A five-year partnership with Qwest Communications International that was announced in September 2001 helped validate Loudcloud and boost its stock price 42 percent in one day. The partnership gave Loudcloud access to Qwest's sales force as well as to its infrastructure and data center space. Under the partnership Qwest would leverage its existing data center and bandwidth assets and use Loudcloud's managed services expertise to offer enterprise customers a managed solution. In addition, Loudcloud would manage Qwest.com, the company's corporate Internet site.
Loudcloud gained another important customer in November 2001 when it won the contract to design, host, and manage the British government's public portal UK Online (www.ukonline .gov.uk). Loudcloud won the contract when British Telecom, the site's former manager, was forced to re-bid for the contract after the original one expired.
New and existing customers provided Loudcloud with enough orders during the quarter ending October 31, 2001, for the company to post a significant gain in revenue while reducing its losses. For the quarter Loudcloud reported revenue of $14.3 million and a loss of $40.7 million, compared with revenue of $4.6 million and a loss of $58.2 million for the same quarter in 2000.
Selling Hosting Business to Focus on Software Development: 2002
During the first half of 2002 Loudcloud introduced new services to improve customer relations, upgraded its customer management portal, and released Managed Services 3.0. An upgraded version of its Code Deployment System made it easier for customers to manage web site changes and included stronger security and on-demand backup features. Among the new features added to its customer management portal--where customers could manage, report on, and change their web infrastructure--was the ability to break out costs by business units. The company also reduced the base price of Managed Services 3.0, which included deployment and launch services, application and infrastructure services, and client services, to $10,000 per month. Among the new features found in Managed Services 3.0, which automated manual functions associated with web site maintenance, was a Patch Management System that automatically detected and deployed security patches. The software also automated a 40-point security inspection.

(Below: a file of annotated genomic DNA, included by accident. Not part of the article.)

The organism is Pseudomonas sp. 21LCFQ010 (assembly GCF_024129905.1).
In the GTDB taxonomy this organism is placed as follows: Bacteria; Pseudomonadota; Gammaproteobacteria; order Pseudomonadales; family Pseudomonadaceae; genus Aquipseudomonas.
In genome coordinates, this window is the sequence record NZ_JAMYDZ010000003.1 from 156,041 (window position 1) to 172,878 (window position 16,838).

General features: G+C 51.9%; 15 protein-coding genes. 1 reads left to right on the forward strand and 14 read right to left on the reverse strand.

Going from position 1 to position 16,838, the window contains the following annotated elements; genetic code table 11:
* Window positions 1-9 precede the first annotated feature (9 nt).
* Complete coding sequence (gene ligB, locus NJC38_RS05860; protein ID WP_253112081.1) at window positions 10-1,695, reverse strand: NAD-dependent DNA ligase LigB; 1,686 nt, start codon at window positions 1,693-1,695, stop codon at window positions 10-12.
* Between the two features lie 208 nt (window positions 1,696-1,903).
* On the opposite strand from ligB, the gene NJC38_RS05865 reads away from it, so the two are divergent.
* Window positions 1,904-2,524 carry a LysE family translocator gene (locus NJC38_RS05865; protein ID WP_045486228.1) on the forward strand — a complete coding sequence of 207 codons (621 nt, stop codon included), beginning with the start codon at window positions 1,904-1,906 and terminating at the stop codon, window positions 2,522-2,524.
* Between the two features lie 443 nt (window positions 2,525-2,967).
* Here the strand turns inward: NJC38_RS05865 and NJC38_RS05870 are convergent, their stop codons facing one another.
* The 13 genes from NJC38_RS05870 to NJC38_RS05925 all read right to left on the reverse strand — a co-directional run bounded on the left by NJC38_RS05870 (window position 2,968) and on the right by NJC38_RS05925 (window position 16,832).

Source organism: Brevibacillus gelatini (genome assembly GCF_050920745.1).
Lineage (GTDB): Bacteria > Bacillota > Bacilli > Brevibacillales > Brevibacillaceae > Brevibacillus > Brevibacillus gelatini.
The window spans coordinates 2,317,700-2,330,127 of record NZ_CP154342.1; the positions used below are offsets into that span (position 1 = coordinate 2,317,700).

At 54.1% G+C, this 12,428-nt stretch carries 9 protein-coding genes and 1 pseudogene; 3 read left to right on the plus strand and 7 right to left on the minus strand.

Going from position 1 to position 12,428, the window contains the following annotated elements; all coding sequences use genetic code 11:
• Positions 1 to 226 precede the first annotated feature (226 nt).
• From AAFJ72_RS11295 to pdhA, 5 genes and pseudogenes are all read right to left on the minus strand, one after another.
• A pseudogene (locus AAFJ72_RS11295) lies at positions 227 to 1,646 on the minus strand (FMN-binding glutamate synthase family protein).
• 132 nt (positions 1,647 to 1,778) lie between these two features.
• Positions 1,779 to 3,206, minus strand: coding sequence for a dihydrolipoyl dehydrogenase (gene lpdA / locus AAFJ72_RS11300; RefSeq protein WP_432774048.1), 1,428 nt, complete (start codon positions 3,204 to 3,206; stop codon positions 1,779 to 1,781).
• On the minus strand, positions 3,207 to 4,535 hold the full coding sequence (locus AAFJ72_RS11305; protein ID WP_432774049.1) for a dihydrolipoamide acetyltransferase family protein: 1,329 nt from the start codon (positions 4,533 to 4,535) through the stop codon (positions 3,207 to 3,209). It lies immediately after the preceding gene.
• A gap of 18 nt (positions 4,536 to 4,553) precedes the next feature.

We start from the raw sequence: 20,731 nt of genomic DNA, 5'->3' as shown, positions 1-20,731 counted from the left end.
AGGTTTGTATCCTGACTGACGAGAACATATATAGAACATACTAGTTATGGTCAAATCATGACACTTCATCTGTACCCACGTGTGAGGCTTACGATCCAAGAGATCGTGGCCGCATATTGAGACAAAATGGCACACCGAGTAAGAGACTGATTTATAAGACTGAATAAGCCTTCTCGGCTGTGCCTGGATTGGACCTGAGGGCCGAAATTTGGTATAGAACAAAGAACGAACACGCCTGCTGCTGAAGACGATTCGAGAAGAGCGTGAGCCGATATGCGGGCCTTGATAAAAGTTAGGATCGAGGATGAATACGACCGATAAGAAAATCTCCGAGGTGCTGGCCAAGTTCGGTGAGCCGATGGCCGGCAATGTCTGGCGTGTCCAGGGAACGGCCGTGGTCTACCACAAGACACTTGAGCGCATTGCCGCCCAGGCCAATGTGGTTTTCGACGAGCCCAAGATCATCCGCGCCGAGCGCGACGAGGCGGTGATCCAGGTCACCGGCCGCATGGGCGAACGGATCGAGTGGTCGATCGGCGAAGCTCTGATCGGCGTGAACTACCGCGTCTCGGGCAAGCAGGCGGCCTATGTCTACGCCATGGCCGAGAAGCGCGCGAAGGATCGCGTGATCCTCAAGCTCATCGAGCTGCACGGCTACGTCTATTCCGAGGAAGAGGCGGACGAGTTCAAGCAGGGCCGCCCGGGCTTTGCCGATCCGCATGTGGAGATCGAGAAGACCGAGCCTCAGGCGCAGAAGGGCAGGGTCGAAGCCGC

In June 2002 Loudcloud announced that it would sell its core managed services and hosting business to EDS for $63.5 million in cash. In addition, EDS agreed to pay Loudcloud $52 million over the next three years to license the company's software for its own managed hosting operations. The sale also included Loudcloud's customer base of about 50 web hosting clients.
The sale of its hosting business marked a significant change in Loudcloud's business model. Instead of providing and hosting electronic commerce software solutions, the company would focus exclusively on developing and selling software to corporate customers. As part of the change, the company adopted the name Opsware, Inc. later in the year, in order to more closely identify itself with the name of its flagship software product. The company announced that it would immediately launch an enterprise version of Opsware 3.0, which was previously available only as a hosted service.
Principal Competitors: International Business Machines Corporation; NOCpulse Inc.; Changepoint Corporation; Evolve Software, Inc.; Niku Corporation.
- Key Dates:
- 1999: The formation of Loudcloud, Inc. is announced.
- 2000: Loudcloud's mission as a software infrastructure service provider for an enterprise's Internet operations is clarified.
- 2001: Loudcloud goes public in a business climate unfavorable to Internet companies.
- 2002: Loudcloud sells its managed services and hosting business to EDS for $63.5 million; the company is renamed Opsware, Inc.